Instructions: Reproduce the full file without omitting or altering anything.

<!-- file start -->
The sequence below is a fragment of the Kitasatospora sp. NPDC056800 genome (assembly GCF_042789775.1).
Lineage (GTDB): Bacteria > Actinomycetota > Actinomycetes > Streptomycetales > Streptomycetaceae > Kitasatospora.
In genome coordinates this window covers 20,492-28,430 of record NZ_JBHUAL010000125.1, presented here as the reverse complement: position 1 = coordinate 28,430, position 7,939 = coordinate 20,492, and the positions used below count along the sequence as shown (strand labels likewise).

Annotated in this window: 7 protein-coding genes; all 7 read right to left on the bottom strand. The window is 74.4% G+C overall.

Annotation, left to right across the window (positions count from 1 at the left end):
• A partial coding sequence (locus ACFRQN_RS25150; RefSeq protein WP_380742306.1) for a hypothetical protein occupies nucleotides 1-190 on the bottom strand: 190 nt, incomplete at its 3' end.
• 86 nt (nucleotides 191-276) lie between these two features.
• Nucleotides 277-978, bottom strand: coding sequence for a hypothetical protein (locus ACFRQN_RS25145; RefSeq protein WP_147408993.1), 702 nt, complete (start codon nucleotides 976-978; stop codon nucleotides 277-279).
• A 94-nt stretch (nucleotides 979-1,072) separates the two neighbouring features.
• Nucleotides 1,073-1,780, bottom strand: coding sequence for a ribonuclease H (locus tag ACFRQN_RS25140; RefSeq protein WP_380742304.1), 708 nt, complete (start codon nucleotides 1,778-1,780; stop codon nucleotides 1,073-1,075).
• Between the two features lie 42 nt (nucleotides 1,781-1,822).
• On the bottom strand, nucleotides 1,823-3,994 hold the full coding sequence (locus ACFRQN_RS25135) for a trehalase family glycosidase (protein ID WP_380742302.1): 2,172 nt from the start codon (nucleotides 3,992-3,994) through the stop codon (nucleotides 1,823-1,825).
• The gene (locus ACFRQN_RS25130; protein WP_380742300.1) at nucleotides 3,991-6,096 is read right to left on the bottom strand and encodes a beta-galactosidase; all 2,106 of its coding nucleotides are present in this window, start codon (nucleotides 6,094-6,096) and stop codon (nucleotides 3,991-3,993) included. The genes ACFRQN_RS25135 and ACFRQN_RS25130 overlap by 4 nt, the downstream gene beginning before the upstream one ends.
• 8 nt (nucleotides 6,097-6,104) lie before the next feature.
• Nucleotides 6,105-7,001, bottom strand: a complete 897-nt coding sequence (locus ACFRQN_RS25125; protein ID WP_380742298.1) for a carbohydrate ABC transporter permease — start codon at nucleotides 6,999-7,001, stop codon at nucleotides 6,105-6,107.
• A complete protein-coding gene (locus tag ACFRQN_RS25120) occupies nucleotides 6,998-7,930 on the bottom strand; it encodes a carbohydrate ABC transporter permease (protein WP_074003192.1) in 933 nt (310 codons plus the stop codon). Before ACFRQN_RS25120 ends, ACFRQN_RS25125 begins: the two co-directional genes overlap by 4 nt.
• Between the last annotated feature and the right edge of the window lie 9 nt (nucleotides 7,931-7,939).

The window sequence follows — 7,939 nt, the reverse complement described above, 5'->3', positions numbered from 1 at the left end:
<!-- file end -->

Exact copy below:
The sequence below is a fragment of the Kitasatospora sp. NPDC056800 genome (assembly GCF_042789775.1).
Lineage (GTDB): Bacteria > Actinomycetota > Actinomycetes > Streptomycetales > Streptomycetaceae > Kitasatospora.
In genome coordinates this window covers 20,492-28,430 of record NZ_JBHUAL010000125.1, presented here as the reverse complement: position 1 = coordinate 28,430, position 7,939 = coordinate 20,492, and the positions used below count along the sequence as shown (strand labels likewise).

Annotated in this window: 7 protein-coding genes; all 7 read right to left on the bottom strand. The window is 74.4% G+C overall.

Annotation, left to right across the window (positions count from 1 at the left end):
• A partial coding sequence (locus ACFRQN_RS25150; RefSeq protein WP_380742306.1) for a hypothetical protein occupies nucleotides 1-190 on the bottom strand: 190 nt, incomplete at its 3' end.
• 86 nt (nucleotides 191-276) lie between these two features.
• Nucleotides 277-978, bottom strand: coding sequence for a hypothetical protein (locus ACFRQN_RS25145; RefSeq protein WP_147408993.1), 702 nt, complete (start codon nucleotides 976-978; stop codon nucleotides 277-279).
• A 94-nt stretch (nucleotides 979-1,072) separates the two neighbouring features.
• Nucleotides 1,073-1,780, bottom strand: coding sequence for a ribonuclease H (locus tag ACFRQN_RS25140; RefSeq protein WP_380742304.1), 708 nt, complete (start codon nucleotides 1,778-1,780; stop codon nucleotides 1,073-1,075).
• Between the two features lie 42 nt (nucleotides 1,781-1,822).
• On the bottom strand, nucleotides 1,823-3,994 hold the full coding sequence (locus ACFRQN_RS25135) for a trehalase family glycosidase (protein ID WP_380742302.1): 2,172 nt from the start codon (nucleotides 3,992-3,994) through the stop codon (nucleotides 1,823-1,825).
• The gene (locus ACFRQN_RS25130; protein WP_380742300.1) at nucleotides 3,991-6,096 is read right to left on the bottom strand and encodes a beta-galactosidase; all 2,106 of its coding nucleotides are present in this window, start codon (nucleotides 6,094-6,096) and stop codon (nucleotides 3,991-3,993) included. The genes ACFRQN_RS25135 and ACFRQN_RS25130 overlap by 4 nt, the downstream gene beginning before the upstream one ends.
• 8 nt (nucleotides 6,097-6,104) lie before the next feature.
• Nucleotides 6,105-7,001, bottom strand: a complete 897-nt coding sequence (locus ACFRQN_RS25125; protein ID WP_380742298.1) for a carbohydrate ABC transporter permease — start codon at nucleotides 6,999-7,001, stop codon at nucleotides 6,105-6,107.
• A complete protein-coding gene (locus tag ACFRQN_RS25120) occupies nucleotides 6,998-7,930 on the bottom strand; it encodes a carbohydrate ABC transporter permease (protein WP_074003192.1) in 933 nt (310 codons plus the stop codon). Before ACFRQN_RS25120 ends, ACFRQN_RS25125 begins: the two co-directional genes overlap by 4 nt.
• Between the last annotated feature and the right edge of the window lie 9 nt (nucleotides 7,931-7,939).

The window sequence follows — 7,939 nt, the reverse complement described above, 5'->3', positions numbered from 1 at the left end: